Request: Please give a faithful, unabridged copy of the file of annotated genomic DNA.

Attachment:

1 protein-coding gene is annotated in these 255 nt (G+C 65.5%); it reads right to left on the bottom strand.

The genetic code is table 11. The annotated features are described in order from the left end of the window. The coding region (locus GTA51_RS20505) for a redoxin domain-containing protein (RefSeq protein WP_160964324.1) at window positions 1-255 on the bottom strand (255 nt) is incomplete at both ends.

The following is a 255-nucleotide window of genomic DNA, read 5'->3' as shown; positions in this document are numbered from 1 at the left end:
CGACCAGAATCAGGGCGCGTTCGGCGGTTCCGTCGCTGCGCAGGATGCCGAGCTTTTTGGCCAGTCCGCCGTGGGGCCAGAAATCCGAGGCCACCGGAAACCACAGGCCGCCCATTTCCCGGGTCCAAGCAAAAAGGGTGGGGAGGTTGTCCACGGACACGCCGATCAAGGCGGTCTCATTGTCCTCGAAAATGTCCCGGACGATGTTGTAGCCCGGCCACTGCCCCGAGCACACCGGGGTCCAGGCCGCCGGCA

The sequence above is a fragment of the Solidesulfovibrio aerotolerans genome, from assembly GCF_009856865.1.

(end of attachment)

1 protein-coding gene is annotated in these 255 nt (G+C 65.5%); it reads right to left on the bottom strand.

The genetic code is table 11. The annotated features are described in order from the left end of the window. The coding region (locus GTA51_RS20505) for a redoxin domain-containing protein (RefSeq protein WP_160964324.1) at window positions 1-255 on the bottom strand (255 nt) is incomplete at both ends.

The following is a 255-nucleotide window of genomic DNA, read 5'->3' as shown; positions in this document are numbered from 1 at the left end:
CGACCAGAATCAGGGCGCGTTCGGCGGTTCCGTCGCTGCGCAGGATGCCGAGCTTTTTGGCCAGTCCGCCGTGGGGCCAGAAATCCGAGGCCACCGGAAACCACAGGCCGCCCATTTCCCGGGTCCAAGCAAAAAGGGTGGGGAGGTTGTCCACGGACACGCCGATCAAGGCGGTCTCATTGTCCTCGAAAATGTCCCGGACGATGTTGTAGCCCGGCCACTGCCCCGAGCACACCGGGGTCCAGGCCGCCGGCA

The sequence above is a fragment of the Solidesulfovibrio aerotolerans genome, from assembly GCF_009856865.1.